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Freedom is in the Mind

We have the power to become who we want to be.

by James Leroy Wilson
November 3, 2005

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Freedom is in the Mind

For the past few weeks I've been haphazardly studying human potential, or "self-help," mainly through e-mail lists, free e-books, and some religious literature. There's more to this stuff than what I first suspected; instead of emphasizing self-discipline, positive thinking, and goal-setting, much of it addresses the way we think.
One recurring theme in the literature is the components of the mind. Different people use different words and descriptions; I will use my own as I have come to understand them: 
The subconscious mind. Where "animal" instinct governs. Our basic operating system which runs all the biological functions and perceives information through the senses. The home of survival instinct and physical pleasure. The storehouse of memories. Unless it receives new instructions, the subconscious will settle into default modes and habits, including old patterns of thought and emotional response. But it is a glorious machine that performs almost all of our desired tasks automatically. For example, even as I type this, if you were to ask me where any particular letter appears on the keyboard, I'd have to pause and think for a moment, yet the subconscious has come to know it through my repetitive practice in a high school typing class. But the subconscious itself knows no emotion, morality, foresight, judgment, or will. What it does do, however, is reveal our emotional state.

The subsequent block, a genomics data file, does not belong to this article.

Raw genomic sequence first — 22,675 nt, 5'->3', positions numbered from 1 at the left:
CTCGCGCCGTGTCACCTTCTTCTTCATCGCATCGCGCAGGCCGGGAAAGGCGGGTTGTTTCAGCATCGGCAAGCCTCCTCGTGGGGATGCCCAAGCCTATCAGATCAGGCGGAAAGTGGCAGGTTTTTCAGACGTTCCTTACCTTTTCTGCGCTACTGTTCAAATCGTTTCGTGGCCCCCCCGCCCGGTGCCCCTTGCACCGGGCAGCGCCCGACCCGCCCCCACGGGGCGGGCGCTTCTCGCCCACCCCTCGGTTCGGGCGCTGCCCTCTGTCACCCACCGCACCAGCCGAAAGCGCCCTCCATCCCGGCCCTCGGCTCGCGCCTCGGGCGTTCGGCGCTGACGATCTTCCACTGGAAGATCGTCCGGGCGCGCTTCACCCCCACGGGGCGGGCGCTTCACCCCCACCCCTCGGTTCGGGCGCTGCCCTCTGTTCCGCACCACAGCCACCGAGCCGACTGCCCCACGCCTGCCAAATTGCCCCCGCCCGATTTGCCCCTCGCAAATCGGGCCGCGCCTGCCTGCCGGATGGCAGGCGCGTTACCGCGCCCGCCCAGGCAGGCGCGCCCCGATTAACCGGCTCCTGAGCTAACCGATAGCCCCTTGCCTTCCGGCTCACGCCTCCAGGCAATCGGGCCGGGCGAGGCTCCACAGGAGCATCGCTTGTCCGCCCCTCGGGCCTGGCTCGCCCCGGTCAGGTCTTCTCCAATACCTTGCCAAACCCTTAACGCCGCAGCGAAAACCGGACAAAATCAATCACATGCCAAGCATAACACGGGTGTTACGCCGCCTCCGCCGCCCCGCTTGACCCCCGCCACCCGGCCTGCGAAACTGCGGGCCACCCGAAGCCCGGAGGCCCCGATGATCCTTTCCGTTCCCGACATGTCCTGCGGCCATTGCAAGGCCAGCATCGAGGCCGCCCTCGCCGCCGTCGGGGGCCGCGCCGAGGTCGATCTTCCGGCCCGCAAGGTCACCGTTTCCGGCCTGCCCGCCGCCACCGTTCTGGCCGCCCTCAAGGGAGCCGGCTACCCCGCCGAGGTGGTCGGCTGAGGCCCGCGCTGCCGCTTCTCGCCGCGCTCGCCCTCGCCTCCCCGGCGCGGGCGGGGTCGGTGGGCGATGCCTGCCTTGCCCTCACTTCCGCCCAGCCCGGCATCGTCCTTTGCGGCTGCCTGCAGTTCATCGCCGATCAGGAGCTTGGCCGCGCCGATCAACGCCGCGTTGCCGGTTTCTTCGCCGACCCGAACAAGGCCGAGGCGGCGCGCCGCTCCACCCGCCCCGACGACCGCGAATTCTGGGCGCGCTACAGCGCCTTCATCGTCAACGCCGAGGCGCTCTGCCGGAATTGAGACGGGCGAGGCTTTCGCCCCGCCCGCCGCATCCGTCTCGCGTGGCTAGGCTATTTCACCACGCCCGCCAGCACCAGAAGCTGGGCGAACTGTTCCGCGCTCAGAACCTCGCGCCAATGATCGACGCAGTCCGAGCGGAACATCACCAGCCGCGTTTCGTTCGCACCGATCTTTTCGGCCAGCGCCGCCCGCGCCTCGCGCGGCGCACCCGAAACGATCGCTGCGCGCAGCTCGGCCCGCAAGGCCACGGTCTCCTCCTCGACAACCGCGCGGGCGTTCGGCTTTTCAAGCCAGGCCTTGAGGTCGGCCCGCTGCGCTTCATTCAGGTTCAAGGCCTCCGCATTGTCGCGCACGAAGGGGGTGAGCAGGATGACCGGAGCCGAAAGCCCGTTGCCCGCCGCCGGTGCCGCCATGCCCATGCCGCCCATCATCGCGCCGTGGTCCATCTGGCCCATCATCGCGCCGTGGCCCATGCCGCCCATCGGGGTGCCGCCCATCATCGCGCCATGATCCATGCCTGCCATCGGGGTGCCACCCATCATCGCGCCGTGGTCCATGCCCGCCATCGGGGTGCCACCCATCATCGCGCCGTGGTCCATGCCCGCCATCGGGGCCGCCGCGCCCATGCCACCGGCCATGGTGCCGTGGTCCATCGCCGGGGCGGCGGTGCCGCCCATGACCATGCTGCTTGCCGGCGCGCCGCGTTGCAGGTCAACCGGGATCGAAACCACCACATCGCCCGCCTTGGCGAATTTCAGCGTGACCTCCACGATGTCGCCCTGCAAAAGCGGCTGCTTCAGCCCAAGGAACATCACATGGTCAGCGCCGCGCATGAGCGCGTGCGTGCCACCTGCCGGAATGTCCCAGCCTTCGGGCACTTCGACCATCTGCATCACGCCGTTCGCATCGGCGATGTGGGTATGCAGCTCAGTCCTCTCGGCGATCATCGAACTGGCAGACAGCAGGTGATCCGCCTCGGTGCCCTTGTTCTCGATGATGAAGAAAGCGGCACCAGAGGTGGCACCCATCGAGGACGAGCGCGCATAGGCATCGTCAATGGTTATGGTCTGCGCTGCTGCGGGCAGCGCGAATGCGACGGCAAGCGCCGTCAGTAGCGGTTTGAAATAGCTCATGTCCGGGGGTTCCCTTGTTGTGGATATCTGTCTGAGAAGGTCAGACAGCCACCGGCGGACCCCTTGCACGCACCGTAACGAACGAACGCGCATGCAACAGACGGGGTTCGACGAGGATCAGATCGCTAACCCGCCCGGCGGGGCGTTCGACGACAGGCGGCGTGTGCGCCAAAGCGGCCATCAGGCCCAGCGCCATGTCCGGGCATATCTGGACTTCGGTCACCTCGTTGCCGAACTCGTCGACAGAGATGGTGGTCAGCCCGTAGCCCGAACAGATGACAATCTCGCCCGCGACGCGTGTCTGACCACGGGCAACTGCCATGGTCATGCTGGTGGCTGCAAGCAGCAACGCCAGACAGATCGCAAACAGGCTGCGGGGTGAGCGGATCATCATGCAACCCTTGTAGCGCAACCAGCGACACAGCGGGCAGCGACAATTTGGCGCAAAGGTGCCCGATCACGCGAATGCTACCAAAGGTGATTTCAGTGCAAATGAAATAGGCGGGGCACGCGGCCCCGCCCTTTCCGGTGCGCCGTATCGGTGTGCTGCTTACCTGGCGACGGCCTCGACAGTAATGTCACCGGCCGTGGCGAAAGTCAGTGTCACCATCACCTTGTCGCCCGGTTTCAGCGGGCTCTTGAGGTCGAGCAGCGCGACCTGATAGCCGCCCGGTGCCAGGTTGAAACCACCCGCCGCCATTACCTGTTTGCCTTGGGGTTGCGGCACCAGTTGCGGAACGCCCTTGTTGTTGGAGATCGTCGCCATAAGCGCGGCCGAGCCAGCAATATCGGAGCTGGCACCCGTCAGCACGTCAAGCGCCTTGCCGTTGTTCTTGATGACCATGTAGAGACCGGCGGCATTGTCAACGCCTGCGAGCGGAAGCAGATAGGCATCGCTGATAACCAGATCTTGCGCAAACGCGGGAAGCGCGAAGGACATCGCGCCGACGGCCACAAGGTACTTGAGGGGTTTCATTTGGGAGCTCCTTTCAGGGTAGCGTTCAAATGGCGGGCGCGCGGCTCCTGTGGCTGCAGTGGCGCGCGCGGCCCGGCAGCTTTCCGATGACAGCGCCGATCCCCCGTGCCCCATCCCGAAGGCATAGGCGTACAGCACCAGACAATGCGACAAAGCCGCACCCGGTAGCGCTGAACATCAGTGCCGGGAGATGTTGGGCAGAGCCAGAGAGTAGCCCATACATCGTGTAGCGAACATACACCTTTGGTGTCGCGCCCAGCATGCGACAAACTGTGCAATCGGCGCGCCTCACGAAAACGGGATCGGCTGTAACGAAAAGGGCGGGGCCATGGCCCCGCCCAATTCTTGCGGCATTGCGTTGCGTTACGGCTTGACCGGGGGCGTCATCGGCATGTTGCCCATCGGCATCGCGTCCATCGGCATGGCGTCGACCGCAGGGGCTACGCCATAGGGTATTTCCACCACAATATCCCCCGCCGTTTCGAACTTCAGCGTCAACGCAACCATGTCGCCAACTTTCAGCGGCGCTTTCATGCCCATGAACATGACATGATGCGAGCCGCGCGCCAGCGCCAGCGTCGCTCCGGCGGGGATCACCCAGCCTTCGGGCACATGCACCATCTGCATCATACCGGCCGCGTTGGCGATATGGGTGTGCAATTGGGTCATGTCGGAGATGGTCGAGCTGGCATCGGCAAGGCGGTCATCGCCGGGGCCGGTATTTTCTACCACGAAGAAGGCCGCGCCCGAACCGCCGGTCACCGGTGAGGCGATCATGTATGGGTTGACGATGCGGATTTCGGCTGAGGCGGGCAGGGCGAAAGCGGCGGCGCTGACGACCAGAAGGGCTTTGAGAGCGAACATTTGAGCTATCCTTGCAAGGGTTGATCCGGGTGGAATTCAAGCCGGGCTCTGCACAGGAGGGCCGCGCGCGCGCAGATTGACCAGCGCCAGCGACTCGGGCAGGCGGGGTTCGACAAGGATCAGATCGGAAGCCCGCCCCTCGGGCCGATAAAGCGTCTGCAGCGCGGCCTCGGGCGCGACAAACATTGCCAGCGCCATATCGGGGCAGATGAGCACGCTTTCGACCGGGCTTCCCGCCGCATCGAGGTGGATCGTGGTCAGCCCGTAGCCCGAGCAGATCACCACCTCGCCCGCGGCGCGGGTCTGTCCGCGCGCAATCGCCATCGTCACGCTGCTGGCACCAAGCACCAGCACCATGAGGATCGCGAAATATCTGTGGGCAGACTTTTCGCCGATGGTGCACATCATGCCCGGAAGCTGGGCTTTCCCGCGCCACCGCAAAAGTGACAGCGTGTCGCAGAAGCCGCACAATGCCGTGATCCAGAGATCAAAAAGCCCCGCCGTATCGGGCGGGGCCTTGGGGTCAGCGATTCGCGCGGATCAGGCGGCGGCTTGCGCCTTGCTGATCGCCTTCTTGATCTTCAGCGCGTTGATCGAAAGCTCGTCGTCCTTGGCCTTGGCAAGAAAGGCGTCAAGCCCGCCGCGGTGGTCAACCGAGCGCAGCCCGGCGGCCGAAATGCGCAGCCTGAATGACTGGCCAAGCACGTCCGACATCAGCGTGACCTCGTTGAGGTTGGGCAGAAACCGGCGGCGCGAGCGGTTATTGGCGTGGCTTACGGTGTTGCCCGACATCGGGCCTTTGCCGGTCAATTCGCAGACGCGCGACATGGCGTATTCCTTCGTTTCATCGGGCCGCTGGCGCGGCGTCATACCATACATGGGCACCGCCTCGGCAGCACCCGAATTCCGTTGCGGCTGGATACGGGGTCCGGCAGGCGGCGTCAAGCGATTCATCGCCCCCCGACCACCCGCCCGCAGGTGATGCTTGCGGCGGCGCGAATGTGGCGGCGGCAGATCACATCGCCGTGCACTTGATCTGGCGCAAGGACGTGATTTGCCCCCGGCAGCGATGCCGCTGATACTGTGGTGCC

The self-conscious mind. Where logic governs. Where we make choices. The place of self-awareness, ethical judgment, conscience, and foresight. Where we name our emotional states - where, indeed, we name everything. Where we search for a "place" in this world. Where we discern our will - what we want to see accomplished in order to acquire the emotional state of happiness.
The super-conscious mind. Where intuition governs. The place of intention and attention, from which creativity flows. The power source through which dreams become reality. Where talents are engaged, and discoveries are made. Where visions are conceived, and self-consciousness and doubt disappear in realizing them. Where the mind directs our body in the execution of our will. Where works of genius are created and world records are set. Where everyone fully realizes their potential.
If we had only subconscious minds, we could not be "inherently evil." At least no more than, say, a dog whose thoughts are focused on eating, sleeping, and having sex. The development of other aspects of our minds indicate that our nature is to think about other things not instead of, but in addition to, eating, sleeping, and having sex. Apparently, there is more to life than survival and sensory gratification.